One EM to rule them all

So I thought I’d start with something lightweight to dip my toe in the water 😜. This one comes up all the time with customers large and small.

How many Enterprise Manager installations should I have ?

If customers are new to Enterprise Manager their default deployment architecture is often skewed by how they’ve deployed other “enterprise” applications & tooling or how they are structured as an organisation.

Design as a mirror of infrastructure design

Some installations simply follow their default infrastructure pattern design. If an organistion has embedded behaviour to build “Test”, “Production”, “QA” environments they will often (quite naturally) install their Enterprise Manager installations using a similar strategy. They will build-out an Enterprise Manager installation to manage their Production environment, then an Enterprise Manager installation to manage their Development environment. Sometimes they’ll also roll management of Test and QA into this “Dev” Enterprise Management build.

Design as a mirror of organisational or team structure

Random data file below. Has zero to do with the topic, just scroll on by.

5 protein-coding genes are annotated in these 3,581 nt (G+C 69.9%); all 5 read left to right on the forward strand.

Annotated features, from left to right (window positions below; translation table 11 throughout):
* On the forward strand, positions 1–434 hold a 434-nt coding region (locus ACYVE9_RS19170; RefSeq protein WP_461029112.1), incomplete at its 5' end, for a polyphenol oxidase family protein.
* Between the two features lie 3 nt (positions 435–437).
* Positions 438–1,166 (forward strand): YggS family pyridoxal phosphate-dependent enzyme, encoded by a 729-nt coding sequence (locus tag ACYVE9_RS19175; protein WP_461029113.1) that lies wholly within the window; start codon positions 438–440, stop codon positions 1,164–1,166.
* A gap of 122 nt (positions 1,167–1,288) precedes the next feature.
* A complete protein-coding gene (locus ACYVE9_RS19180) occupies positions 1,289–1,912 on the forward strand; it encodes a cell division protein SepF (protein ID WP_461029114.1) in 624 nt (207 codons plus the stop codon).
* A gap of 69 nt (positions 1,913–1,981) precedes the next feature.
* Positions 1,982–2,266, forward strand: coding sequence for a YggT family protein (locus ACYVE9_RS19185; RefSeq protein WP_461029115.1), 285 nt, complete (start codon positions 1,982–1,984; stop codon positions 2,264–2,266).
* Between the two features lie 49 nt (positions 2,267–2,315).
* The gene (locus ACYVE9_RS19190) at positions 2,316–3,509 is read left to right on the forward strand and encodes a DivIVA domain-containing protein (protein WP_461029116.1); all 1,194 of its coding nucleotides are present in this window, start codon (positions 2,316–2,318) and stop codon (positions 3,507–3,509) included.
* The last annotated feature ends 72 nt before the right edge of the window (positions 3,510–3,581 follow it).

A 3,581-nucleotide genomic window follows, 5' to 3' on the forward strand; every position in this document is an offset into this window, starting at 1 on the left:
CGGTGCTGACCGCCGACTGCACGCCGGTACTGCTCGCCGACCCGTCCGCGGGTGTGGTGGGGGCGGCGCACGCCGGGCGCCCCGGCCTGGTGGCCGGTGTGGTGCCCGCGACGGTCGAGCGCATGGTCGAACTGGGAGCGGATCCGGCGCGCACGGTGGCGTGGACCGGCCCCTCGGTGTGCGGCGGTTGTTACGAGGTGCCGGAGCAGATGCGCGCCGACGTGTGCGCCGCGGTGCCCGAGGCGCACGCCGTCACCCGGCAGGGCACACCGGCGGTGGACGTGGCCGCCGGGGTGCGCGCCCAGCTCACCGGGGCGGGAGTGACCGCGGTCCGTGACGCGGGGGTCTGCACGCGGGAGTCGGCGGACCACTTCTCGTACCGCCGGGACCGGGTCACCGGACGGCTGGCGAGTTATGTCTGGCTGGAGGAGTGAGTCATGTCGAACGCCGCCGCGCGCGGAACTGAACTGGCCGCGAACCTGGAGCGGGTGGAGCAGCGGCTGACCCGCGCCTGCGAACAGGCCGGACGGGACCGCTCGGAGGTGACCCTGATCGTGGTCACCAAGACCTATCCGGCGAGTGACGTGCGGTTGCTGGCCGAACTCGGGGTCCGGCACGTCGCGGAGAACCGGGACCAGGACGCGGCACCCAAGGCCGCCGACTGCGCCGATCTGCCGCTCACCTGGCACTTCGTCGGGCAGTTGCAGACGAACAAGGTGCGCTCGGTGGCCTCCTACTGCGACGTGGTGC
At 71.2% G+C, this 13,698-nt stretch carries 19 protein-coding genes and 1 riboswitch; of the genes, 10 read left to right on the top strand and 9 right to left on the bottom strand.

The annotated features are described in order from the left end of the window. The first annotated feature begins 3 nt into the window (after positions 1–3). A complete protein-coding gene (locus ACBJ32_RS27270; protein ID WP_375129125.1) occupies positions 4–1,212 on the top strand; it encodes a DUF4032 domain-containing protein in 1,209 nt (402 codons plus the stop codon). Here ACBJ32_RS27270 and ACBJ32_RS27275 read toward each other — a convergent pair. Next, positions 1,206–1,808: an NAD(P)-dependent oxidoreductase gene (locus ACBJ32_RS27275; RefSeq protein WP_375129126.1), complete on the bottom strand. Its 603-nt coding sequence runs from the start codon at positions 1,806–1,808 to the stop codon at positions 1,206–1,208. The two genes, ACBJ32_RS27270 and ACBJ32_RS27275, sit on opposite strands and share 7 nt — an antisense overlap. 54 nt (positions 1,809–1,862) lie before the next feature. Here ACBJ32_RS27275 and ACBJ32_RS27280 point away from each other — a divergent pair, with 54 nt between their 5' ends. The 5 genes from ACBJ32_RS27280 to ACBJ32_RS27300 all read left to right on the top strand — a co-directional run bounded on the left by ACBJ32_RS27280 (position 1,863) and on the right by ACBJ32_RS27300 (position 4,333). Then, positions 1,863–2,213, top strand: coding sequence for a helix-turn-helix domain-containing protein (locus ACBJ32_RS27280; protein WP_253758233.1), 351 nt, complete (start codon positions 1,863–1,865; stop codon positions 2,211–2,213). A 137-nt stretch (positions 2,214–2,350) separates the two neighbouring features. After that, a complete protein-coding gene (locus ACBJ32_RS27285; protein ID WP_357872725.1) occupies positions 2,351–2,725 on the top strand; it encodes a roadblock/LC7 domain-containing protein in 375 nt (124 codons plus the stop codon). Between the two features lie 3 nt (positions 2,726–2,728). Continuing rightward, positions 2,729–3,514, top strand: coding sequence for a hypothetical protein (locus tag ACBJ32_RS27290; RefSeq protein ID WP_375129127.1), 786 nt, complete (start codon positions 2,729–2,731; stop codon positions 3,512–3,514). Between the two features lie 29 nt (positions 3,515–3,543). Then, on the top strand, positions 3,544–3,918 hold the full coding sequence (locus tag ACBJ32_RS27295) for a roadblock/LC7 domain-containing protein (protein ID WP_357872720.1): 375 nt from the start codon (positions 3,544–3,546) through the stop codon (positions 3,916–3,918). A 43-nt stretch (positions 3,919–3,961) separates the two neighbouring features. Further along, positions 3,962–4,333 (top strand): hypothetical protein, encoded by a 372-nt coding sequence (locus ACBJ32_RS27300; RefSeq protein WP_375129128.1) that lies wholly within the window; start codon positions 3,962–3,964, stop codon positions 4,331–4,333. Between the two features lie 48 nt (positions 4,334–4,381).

This deployment method is almost the same but the motivation behind this method is that deployments mirror operational team structures. The Production administrators use the Production EM, the Development administrators use the Development EM, etc. This type of deployment model fits neatly into organisations that are divided into “brigades” of management. As there are already organisational borders in place it naturally follows that other abstract borders are constructured around them.

They’re both similarly flawed…

Both designs have very similar disadvantages. They both lead to fragmentation of information about the enterprise. At some point as you navigate up the org chart you’ll come to a point where one person controls the purse strings that’s paying for all the infrastructure running a business (could be the CIO, CEO, CFO, whatever). With both of these implementation models this user will invoke a substantial work programme whenever she (or he) asks simple enterprise-wide questions. Any question that needs to be answered across the enterprise will, by necessity, spawn multiple tasks, often performed by different people, in different teams to independently go away and collect the information (in potentially independent formats), bring it back to the user requesting it, dump it on her/his desk and leave them to reformat and consolidate it themselves.